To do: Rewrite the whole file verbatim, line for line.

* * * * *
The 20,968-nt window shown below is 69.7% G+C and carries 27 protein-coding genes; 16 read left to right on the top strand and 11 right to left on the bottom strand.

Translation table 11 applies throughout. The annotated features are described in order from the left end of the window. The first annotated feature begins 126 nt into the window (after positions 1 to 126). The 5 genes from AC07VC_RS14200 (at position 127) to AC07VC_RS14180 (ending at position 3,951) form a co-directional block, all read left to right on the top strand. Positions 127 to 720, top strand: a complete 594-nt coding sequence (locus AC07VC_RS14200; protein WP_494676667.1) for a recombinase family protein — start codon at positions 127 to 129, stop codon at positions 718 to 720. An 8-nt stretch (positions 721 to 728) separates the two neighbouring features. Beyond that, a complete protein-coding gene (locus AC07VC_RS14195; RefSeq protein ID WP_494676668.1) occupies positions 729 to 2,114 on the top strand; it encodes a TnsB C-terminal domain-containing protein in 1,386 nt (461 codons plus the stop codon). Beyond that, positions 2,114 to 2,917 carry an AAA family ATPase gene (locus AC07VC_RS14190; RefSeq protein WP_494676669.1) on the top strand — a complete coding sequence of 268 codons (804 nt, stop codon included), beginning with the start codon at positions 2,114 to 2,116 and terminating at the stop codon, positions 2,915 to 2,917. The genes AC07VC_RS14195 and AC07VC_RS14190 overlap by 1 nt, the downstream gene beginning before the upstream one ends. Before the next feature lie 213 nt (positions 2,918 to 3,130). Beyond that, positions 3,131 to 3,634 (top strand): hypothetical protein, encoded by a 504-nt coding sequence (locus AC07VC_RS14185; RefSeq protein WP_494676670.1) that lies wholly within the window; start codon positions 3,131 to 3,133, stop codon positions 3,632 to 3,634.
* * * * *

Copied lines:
The 20,968-nt window shown below is 69.7% G+C and carries 27 protein-coding genes; 16 read left to right on the top strand and 11 right to left on the bottom strand.

Translation table 11 applies throughout. The annotated features are described in order from the left end of the window. The first annotated feature begins 126 nt into the window (after positions 1 to 126). The 5 genes from AC07VC_RS14200 (at position 127) to AC07VC_RS14180 (ending at position 3,951) form a co-directional block, all read left to right on the top strand. Positions 127 to 720, top strand: a complete 594-nt coding sequence (locus AC07VC_RS14200; protein WP_494676667.1) for a recombinase family protein — start codon at positions 127 to 129, stop codon at positions 718 to 720. An 8-nt stretch (positions 721 to 728) separates the two neighbouring features. Beyond that, a complete protein-coding gene (locus AC07VC_RS14195; RefSeq protein ID WP_494676668.1) occupies positions 729 to 2,114 on the top strand; it encodes a TnsB C-terminal domain-containing protein in 1,386 nt (461 codons plus the stop codon). Beyond that, positions 2,114 to 2,917 carry an AAA family ATPase gene (locus AC07VC_RS14190; RefSeq protein WP_494676669.1) on the top strand — a complete coding sequence of 268 codons (804 nt, stop codon included), beginning with the start codon at positions 2,114 to 2,116 and terminating at the stop codon, positions 2,915 to 2,917. The genes AC07VC_RS14195 and AC07VC_RS14190 overlap by 1 nt, the downstream gene beginning before the upstream one ends. Before the next feature lie 213 nt (positions 2,918 to 3,130). Beyond that, positions 3,131 to 3,634 (top strand): hypothetical protein, encoded by a 504-nt coding sequence (locus AC07VC_RS14185; RefSeq protein WP_494676670.1) that lies wholly within the window; start codon positions 3,131 to 3,133, stop codon positions 3,632 to 3,634.